October is Breast Cancer Awareness month, which is a campaign that was developed and has been maintained by many of the major breast cancer charities in order to raise money for the research, prevention and hopeful cure of this disease. As it is the beginning of the month of October, I felt very strongly that this was an appropriate topic to cover, as it affects so many women in our country and others. As working women, we tend to postpone or neglect the preventative aspect of our health on many occasions. It is here that I will take the time to remind all of us that what you don’t know definitely can hurt you and being proactive and aware could save your life.
As stated in the Susan G. Komen for the Cure website, cancer takes twice as many lives as does AIDS across the globe. Seven million people or more die each year from cancer. It is estimated that ten million women from all over the world could die from breast cancer over the course of the next 25 years. I would not toss these figures out to cause fear, but merely to bring the reality of it home to all of us. It is now said that one out of eight women will be diagnosed with breast cancer. That brings it home for me. The best way to fight breast cancer is to detect it early on. Detecting breast cancer early, which is the localized stage, gives a promising 5-year survival rate of 98%.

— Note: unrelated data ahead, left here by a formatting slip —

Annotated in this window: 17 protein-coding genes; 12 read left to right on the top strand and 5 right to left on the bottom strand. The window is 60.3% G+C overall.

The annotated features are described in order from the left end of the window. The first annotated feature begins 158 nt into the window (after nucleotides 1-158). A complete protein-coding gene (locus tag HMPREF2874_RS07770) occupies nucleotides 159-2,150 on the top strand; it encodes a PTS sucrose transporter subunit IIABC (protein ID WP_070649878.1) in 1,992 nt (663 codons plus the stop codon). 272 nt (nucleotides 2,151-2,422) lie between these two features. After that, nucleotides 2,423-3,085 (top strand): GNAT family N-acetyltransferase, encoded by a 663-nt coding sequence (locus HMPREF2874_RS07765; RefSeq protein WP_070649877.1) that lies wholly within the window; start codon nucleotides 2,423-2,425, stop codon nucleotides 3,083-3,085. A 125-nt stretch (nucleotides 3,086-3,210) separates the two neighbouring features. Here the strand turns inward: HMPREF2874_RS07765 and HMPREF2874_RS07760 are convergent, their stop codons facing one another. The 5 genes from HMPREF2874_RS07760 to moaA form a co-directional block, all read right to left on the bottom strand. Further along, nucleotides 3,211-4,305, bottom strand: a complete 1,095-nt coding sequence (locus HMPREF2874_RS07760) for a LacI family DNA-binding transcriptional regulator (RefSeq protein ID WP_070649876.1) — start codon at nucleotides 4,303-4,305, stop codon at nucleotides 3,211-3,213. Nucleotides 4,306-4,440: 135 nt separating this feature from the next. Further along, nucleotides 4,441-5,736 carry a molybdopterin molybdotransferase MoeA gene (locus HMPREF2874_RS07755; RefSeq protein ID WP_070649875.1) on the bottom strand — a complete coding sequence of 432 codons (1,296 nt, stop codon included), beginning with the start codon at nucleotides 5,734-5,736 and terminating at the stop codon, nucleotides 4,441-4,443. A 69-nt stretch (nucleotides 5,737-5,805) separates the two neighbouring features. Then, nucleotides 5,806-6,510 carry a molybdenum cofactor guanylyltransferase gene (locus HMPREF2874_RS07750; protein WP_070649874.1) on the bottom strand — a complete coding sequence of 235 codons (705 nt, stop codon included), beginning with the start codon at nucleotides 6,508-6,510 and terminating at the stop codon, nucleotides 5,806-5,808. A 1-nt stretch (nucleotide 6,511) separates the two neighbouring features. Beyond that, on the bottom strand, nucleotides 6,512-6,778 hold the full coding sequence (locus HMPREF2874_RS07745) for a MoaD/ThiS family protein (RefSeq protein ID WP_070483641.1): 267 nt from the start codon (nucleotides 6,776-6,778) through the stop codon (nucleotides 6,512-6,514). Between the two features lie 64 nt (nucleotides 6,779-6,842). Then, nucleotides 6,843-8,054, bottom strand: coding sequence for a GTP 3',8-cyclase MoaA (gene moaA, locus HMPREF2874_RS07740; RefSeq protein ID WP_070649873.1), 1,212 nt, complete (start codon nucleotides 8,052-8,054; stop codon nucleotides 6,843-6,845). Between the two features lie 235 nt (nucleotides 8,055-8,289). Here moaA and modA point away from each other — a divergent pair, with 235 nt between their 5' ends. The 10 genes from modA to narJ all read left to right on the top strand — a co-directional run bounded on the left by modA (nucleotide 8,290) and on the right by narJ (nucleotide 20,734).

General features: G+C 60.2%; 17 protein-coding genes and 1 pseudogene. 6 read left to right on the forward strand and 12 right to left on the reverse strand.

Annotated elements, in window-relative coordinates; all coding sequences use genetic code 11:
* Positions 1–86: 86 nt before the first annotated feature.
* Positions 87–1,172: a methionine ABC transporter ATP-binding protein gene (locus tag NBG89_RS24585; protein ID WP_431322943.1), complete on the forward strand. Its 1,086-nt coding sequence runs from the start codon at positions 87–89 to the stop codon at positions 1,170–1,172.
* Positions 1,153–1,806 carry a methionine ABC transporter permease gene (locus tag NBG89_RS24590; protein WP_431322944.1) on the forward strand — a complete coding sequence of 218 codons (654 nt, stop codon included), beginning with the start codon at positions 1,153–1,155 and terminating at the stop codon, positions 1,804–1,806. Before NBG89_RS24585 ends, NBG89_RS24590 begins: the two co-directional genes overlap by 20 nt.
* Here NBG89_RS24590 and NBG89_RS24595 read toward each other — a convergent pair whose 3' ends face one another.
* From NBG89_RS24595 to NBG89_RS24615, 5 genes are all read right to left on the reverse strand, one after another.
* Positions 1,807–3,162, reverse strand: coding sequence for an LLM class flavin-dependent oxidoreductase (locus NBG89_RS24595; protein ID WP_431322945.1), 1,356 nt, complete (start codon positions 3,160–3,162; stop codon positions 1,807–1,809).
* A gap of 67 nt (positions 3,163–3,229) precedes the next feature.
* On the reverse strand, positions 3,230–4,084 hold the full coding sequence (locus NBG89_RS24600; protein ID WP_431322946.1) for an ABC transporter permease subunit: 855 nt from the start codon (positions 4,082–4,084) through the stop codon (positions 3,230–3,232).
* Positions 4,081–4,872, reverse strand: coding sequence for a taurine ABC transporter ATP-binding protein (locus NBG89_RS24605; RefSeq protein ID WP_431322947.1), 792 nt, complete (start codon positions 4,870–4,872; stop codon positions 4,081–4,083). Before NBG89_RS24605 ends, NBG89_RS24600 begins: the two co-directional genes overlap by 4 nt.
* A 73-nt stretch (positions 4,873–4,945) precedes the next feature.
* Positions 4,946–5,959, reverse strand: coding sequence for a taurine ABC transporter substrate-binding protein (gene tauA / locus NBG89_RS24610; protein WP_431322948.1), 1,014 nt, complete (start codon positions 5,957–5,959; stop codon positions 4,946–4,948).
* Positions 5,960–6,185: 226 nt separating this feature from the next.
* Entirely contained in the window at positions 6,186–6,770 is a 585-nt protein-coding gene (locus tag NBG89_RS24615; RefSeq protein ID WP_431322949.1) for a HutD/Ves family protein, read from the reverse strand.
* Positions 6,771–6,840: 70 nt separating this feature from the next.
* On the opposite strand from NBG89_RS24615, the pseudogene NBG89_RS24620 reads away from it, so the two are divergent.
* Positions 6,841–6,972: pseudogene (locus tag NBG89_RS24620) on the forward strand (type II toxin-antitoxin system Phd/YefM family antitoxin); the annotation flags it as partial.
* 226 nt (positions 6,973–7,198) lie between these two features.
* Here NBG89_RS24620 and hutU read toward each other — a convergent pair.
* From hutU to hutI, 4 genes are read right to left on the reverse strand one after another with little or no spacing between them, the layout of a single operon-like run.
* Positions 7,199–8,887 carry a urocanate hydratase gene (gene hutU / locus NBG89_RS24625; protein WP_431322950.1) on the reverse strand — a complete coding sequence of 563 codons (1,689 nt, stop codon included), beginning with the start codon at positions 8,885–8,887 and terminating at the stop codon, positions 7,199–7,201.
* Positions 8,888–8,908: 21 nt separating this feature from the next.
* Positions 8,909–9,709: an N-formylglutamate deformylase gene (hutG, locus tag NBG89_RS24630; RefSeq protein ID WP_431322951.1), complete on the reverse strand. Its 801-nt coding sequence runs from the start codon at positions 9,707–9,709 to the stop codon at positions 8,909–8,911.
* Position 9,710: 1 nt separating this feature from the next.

Avoiding risk factors such as smoking and unhealthy eating and lifestyle habits are one aspect of prevention towards cancer. A woman in her twenty’s should make sure to get a breast exam at least once every three years. If there are additional genetic risk factors and there is cancer in your family, it is important to talk to your doctor about whether you should step up your screenings. A woman in her thirties will want to continue those breast exams as well as make sure to do her own self-checks regularly. A woman in the age bracket of forties and older needs to be more vigilant than ever about prevention. It is important to schedule a mammogram as well as clinical exam and also do self-checks.
I encourage everyone to set their calendars for their annual appointments without delay. Call your doctor to discuss what the best precautions are for you.
For more information on breast cancer, please go to the following websites:
“When you do nothing, you feel overwhelmed and powerless. But when you get involved, you feel the sense of hope and accomplishment that comes from knowing you are working to make things better.” -Maya Angelou